'Temporary disability' allows women to take 5 paid days off
Spain has become the first country in Europe to approve the creation of paid sick leave for women related to menstruation.
The new bill allows for women to call in sick “in case of incapacitating menstruation,” according to Politico.
“Disabling” menstruation is also considered a “temporary disability” by the Spanish Congress, as part of a new law that also covers abortion and transgender rights for teenagers.
Introduced late last year, the legislation means women in Spain now have the right to three days of menstrual leave a month — with the option of extending it to five days — if they experience painful periods, according to the Washington Post.
Dysmenorrhea refers to the symptom of painful menstruation. In a 2012 study published in the Journal of Pain Research, the prevalence of dysmenorrhea in young women is:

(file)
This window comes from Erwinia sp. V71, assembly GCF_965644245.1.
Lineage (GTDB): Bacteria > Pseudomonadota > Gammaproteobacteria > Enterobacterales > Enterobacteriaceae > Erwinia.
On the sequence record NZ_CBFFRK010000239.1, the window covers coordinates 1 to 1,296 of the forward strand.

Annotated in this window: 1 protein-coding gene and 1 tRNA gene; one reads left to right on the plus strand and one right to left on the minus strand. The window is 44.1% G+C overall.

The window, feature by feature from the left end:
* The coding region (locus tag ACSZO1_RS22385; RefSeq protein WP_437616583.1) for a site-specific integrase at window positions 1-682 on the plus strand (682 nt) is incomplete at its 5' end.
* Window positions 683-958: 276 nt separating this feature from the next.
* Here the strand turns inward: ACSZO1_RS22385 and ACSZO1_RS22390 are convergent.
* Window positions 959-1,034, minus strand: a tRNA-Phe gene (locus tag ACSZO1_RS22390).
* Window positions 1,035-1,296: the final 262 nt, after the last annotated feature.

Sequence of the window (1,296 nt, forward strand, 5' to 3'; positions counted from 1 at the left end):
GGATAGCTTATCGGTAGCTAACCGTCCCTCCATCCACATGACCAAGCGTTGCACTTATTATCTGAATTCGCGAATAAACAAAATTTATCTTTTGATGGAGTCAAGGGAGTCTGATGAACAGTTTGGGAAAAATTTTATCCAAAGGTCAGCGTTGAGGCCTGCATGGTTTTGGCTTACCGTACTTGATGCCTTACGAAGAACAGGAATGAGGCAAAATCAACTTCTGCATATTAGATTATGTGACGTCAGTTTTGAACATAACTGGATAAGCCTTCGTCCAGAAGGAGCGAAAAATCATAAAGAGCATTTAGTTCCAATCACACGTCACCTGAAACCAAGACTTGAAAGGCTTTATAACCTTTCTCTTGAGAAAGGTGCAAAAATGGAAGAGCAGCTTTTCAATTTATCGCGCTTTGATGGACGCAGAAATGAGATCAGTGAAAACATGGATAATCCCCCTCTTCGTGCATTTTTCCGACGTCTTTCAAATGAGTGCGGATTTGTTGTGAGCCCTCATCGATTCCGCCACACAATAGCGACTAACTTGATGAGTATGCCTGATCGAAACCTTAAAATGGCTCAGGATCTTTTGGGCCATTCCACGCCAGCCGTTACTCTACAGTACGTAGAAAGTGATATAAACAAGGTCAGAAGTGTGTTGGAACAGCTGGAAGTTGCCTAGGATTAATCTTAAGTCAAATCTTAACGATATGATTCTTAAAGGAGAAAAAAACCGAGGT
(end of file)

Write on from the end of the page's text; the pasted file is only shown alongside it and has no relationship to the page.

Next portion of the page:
- 84.1% when considering only menstrual pain
- 55.2% when considering the association between menstrual pain and need for medication
- 31.9% when considering the association between menstrual pain and absenteeism
- 25.3% when considering the association between menstrual pain, need for medication, and absenteeism.
In 2021, Future Super said staff will be able to take up to six days of leave a year if they’re struggling to manage their symptoms, meaning they no longer have to dip into their sick leave allowance.